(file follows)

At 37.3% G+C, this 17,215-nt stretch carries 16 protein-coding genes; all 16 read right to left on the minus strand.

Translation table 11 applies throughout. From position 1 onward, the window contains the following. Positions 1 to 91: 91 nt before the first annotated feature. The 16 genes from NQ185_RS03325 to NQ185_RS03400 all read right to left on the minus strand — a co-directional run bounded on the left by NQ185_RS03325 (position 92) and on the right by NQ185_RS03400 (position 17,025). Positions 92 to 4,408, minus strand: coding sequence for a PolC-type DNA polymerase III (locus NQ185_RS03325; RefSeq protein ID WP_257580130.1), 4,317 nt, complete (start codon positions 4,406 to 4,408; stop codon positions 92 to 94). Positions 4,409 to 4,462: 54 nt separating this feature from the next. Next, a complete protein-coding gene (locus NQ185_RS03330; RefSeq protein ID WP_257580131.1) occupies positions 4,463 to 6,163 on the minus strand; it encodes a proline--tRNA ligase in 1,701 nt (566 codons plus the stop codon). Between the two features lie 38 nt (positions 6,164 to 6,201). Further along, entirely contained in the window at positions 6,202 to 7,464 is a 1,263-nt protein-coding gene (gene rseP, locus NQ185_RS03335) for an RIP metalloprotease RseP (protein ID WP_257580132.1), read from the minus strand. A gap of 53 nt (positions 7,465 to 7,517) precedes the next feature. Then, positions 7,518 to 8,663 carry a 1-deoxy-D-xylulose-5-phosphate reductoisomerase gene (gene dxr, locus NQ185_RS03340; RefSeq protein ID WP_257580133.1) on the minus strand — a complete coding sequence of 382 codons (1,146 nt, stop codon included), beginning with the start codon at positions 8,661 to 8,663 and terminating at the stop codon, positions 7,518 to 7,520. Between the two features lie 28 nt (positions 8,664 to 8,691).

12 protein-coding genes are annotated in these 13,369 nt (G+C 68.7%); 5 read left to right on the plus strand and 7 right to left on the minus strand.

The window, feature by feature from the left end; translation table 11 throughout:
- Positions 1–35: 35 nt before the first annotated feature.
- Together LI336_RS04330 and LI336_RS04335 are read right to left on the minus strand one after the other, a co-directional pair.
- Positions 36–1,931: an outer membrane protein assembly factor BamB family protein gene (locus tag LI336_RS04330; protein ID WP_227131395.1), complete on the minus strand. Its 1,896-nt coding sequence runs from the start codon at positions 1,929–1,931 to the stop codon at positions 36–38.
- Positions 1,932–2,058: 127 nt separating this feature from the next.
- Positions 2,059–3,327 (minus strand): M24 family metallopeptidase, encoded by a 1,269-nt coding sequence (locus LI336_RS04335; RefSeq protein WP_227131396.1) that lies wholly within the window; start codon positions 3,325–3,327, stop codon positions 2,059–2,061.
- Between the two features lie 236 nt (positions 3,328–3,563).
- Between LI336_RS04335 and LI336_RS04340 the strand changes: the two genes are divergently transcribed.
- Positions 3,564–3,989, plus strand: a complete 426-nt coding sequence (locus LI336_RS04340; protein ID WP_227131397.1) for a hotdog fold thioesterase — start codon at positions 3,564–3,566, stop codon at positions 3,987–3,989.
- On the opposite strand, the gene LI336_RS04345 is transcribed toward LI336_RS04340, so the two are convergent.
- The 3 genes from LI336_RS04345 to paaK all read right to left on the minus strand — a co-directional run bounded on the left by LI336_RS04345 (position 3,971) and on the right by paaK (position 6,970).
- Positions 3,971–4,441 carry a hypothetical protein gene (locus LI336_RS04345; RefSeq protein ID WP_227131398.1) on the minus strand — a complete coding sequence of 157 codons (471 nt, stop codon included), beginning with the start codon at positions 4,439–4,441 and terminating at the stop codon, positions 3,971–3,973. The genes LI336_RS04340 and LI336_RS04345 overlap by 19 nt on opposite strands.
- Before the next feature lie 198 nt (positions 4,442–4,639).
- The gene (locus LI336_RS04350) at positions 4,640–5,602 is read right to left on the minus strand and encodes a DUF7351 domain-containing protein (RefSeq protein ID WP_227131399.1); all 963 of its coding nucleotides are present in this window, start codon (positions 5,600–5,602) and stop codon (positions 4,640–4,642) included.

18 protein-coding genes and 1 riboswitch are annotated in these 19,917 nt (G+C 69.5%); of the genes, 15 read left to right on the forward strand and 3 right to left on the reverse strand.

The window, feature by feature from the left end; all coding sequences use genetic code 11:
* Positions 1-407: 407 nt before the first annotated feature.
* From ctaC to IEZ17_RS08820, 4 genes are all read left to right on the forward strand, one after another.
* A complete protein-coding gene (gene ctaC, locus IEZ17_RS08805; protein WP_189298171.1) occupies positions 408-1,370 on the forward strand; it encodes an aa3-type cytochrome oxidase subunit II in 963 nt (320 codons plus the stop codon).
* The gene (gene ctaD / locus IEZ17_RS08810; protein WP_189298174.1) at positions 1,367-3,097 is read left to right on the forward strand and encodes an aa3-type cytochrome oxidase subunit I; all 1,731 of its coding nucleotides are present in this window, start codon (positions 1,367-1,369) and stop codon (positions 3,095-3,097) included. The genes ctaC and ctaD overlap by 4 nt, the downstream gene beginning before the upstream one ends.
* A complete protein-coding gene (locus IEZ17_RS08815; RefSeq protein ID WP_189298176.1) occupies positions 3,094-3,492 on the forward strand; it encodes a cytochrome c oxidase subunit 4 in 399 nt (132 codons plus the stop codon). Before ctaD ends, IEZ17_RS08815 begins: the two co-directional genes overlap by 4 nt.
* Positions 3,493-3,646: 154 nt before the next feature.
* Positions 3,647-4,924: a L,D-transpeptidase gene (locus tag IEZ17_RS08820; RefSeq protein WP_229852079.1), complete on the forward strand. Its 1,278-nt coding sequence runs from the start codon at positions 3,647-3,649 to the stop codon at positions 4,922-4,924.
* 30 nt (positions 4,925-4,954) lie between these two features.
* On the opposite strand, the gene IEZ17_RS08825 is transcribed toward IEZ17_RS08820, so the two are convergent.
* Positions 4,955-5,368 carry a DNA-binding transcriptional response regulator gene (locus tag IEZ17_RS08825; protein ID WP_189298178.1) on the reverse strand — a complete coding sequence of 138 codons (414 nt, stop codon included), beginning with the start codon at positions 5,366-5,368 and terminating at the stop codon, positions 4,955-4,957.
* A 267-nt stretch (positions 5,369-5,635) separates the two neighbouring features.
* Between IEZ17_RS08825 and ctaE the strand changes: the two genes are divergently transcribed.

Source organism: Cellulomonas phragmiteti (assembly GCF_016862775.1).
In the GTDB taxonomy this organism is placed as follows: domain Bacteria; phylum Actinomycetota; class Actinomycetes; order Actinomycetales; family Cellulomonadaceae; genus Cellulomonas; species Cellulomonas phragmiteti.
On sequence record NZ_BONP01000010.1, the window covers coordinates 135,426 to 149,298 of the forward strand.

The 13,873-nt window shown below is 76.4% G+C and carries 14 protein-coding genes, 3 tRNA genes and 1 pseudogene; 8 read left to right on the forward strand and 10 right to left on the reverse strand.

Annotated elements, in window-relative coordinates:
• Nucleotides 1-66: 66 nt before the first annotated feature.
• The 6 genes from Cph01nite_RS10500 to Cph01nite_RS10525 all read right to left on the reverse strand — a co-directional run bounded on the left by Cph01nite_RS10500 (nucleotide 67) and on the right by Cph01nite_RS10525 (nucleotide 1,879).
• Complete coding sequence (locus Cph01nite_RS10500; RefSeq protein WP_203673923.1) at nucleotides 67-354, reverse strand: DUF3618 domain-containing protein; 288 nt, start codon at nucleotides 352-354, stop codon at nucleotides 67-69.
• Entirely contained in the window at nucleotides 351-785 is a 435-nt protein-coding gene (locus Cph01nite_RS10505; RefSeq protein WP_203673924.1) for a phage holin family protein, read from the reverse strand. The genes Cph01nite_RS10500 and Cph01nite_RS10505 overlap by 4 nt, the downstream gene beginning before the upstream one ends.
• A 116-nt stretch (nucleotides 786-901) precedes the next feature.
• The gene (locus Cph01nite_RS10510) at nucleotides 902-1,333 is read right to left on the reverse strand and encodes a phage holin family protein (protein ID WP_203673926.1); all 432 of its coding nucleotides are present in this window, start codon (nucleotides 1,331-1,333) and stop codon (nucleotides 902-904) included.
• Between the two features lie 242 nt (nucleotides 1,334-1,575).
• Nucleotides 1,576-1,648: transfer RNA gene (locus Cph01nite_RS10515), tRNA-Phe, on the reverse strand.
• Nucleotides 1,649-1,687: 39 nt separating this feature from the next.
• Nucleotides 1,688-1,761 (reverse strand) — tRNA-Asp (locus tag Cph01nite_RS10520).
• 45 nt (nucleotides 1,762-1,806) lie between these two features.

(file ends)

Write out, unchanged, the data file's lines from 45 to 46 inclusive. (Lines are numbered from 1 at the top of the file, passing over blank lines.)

• Nucleotides 1,649-1,687: 39 nt separating this feature from the next.
• Nucleotides 1,688-1,761 (reverse strand) — tRNA-Asp (locus tag Cph01nite_RS10520).